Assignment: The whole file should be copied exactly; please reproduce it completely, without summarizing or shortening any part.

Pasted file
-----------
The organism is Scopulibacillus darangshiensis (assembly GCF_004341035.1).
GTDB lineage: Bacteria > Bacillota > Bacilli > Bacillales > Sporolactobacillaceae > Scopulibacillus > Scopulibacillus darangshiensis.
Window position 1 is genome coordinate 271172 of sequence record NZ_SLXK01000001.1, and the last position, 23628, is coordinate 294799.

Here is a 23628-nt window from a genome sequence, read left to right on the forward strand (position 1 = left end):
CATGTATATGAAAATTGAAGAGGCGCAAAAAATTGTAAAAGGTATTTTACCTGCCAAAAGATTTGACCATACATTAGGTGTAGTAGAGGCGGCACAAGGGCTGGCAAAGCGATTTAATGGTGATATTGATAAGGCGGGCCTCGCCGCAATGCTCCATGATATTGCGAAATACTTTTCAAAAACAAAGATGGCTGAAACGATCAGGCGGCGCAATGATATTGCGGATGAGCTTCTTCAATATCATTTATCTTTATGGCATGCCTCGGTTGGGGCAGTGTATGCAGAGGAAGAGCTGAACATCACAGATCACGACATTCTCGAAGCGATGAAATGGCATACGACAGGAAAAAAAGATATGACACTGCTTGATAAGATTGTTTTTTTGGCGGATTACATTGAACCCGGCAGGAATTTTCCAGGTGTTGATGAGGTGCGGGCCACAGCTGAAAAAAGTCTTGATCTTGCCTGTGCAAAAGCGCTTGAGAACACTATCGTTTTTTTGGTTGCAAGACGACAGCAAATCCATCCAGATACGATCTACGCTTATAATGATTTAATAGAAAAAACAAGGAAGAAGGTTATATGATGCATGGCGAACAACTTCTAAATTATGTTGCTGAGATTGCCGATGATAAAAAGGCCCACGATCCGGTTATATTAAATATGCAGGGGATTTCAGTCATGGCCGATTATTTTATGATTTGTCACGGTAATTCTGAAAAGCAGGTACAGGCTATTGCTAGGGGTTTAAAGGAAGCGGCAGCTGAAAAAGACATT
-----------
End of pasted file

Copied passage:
The organism is Scopulibacillus darangshiensis (assembly GCF_004341035.1).
GTDB lineage: Bacteria > Bacillota > Bacilli > Bacillales > Sporolactobacillaceae > Scopulibacillus > Scopulibacillus darangshiensis.
Window position 1 is genome coordinate 271172 of sequence record NZ_SLXK01000001.1, and the last position, 23628, is coordinate 294799.

Here is a 23628-nt window from a genome sequence, read left to right on the forward strand (position 1 = left end):
CATGTATATGAAAATTGAAGAGGCGCAAAAAATTGTAAAAGGTATTTTACCTGCCAAAAGATTTGACCATACATTAGGTGTAGTAGAGGCGGCACAAGGGCTGGCAAAGCGATTTAATGGTGATATTGATAAGGCGGGCCTCGCCGCAATGCTCCATGATATTGCGAAATACTTTTCAAAAACAAAGATGGCTGAAACGATCAGGCGGCGCAATGATATTGCGGATGAGCTTCTTCAATATCATTTATCTTTATGGCATGCCTCGGTTGGGGCAGTGTATGCAGAGGAAGAGCTGAACATCACAGATCACGACATTCTCGAAGCGATGAAATGGCATACGACAGGAAAAAAAGATATGACACTGCTTGATAAGATTGTTTTTTTGGCGGATTACATTGAACCCGGCAGGAATTTTCCAGGTGTTGATGAGGTGCGGGCCACAGCTGAAAAAAGTCTTGATCTTGCCTGTGCAAAAGCGCTTGAGAACACTATCGTTTTTTTGGTTGCAAGACGACAGCAAATCCATCCAGATACGATCTACGCTTATAATGATTTAATAGAAAAAACAAGGAAGAAGGTTATATGATGCATGGCGAACAACTTCTAAATTATGTTGCTGAGATTGCCGATGATAAAAAGGCCCACGATCCGGTTATATTAAATATGCAGGGGATTTCAGTCATGGCCGATTATTTTATGATTTGTCACGGTAATTCTGAAAAGCAGGTACAGGCTATTGCTAGGGGTTTAAAGGAAGCGGCAGCTGAAAAAGACATT